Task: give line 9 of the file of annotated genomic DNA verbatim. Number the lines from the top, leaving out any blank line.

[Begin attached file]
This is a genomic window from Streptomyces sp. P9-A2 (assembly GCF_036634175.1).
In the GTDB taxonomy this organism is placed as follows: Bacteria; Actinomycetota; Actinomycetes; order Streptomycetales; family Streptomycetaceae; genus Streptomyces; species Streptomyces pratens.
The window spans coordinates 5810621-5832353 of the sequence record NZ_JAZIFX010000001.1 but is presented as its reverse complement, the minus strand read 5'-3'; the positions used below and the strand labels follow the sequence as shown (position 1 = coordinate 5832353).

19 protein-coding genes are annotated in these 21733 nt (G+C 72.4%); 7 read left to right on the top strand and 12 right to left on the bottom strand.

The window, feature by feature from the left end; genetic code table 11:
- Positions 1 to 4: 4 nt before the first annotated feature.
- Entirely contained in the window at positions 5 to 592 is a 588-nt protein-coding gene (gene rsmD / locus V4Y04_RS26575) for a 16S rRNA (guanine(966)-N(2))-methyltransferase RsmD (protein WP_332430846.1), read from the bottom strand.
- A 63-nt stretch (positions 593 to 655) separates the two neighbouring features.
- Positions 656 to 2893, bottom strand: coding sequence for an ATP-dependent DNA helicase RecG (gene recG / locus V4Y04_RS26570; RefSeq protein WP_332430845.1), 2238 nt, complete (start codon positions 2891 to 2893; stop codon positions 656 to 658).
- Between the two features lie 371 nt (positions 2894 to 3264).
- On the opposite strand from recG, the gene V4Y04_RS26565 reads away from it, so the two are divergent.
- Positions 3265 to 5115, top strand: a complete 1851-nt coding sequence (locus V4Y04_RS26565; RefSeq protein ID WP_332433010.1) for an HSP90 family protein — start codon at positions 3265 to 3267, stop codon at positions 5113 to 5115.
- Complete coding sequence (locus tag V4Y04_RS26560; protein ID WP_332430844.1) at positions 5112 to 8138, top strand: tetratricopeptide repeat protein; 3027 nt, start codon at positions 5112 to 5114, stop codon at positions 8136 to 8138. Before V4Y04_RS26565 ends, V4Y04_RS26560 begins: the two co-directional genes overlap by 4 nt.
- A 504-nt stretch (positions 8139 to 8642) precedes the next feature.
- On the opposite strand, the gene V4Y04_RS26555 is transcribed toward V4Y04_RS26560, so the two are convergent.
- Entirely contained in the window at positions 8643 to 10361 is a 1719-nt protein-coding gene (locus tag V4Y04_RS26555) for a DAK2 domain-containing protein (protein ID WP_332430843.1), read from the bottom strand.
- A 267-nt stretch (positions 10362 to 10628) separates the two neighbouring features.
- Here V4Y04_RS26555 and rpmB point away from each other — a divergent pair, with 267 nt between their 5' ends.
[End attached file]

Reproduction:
- Positions 656 to 2893, bottom strand: coding sequence for an ATP-dependent DNA helicase RecG (gene recG / locus V4Y04_RS26570; RefSeq protein WP_332430845.1), 2238 nt, complete (start codon positions 2891 to 2893; stop codon positions 656 to 658).